Strengthening Healthcare Capacity Through a Responsive, Country-Specific, Training Standard: The KITSO AIDS Training Program’s Sup-port of Botswana’s National Antiretroviral Therapy Rollout

Christine Bussmann, Philip Rotz, Ndwapi Ndwapi, Daniel Baxter, Hermann Bussmann, C. William Wester, Patricia Ncube, Ava Avalos, Madisa Mine, Elang Mabe, Patricia Burns, Peter Cardiello, Joseph Makhema , Richard Marlink*
Harvard School of Public Health, 651 Huntington Ave., Boston, MA 02115, USA

Article Metrics

CrossRef Citations:
Total Statistics:

Full-Text HTML Views: 3256
Abstract HTML Views: 1922
PDF Downloads: 751
Total Views/Downloads: 5929
Unique Statistics:

Full-Text HTML Views: 1548
Abstract HTML Views: 1064
PDF Downloads: 559
Total Views/Downloads: 3171

Creative Commons License
2008 Bentham Science Publishers Ltd.

open-access license: This is an open access article distributed under the terms of the Creative Commons Attribution License (, which permits unrestrictive use, distribution, and reproduction in any medium, provided the original work is properly cited.

* Address correspondence to this author at the Harvard School of Public Health, 651 Huntington Ave., Boston, MA 02115, USA; E-mail:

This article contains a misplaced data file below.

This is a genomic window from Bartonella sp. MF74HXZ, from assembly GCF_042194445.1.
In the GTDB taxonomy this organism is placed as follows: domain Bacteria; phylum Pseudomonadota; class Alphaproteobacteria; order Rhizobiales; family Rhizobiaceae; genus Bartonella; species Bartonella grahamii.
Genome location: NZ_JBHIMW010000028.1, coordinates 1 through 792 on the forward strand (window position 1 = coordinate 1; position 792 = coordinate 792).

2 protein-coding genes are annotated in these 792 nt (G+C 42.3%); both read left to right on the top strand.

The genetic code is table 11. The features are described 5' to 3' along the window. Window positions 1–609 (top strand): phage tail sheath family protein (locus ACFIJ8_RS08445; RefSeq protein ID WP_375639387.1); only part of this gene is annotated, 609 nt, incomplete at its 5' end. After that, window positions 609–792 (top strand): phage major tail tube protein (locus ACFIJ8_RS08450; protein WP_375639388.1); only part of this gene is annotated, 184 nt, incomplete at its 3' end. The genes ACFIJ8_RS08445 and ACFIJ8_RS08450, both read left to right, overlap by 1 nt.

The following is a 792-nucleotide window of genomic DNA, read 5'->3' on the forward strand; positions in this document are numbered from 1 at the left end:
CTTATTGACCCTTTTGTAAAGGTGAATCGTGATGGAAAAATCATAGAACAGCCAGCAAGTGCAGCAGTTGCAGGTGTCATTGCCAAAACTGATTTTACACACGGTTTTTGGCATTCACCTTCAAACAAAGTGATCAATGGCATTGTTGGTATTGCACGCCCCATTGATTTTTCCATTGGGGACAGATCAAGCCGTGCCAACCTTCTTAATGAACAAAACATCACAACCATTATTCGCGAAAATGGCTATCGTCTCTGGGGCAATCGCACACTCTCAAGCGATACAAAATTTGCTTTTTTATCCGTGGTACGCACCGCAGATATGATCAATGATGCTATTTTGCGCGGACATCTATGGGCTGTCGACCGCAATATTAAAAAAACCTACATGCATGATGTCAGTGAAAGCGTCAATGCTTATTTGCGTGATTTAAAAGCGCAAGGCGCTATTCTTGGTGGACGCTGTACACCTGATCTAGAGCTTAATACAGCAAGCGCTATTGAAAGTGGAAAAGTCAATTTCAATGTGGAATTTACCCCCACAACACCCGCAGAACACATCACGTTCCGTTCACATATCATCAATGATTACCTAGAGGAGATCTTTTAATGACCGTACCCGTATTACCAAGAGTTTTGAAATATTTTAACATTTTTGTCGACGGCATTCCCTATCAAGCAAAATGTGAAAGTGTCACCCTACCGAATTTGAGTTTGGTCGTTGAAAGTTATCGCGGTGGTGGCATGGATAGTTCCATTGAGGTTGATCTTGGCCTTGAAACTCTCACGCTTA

In parallel with the rollout of Botswana’s national antiretroviral therapy (ART) program, the Botswana Ministry of Health established the KITSO AIDS Training Program by entering into long-term partnerships with the Botswana–Harvard AIDS Institute Partnership for HIV Research and Education and others to provide standardized, country-specific training in HIV/AIDS care. The KITSO training model has strengthened human capacity within Botswana’s health sector and been indispensable to successful ART rollout. Through core and advanced training courses and clinical mentoring, different cadres of health care workers have been trained to provide high-quality HIV/AIDS care at all ART sites in the country. Continuous and standardized clinical education will be crucial to sustain the present level of care and successfully address future treatment challenges.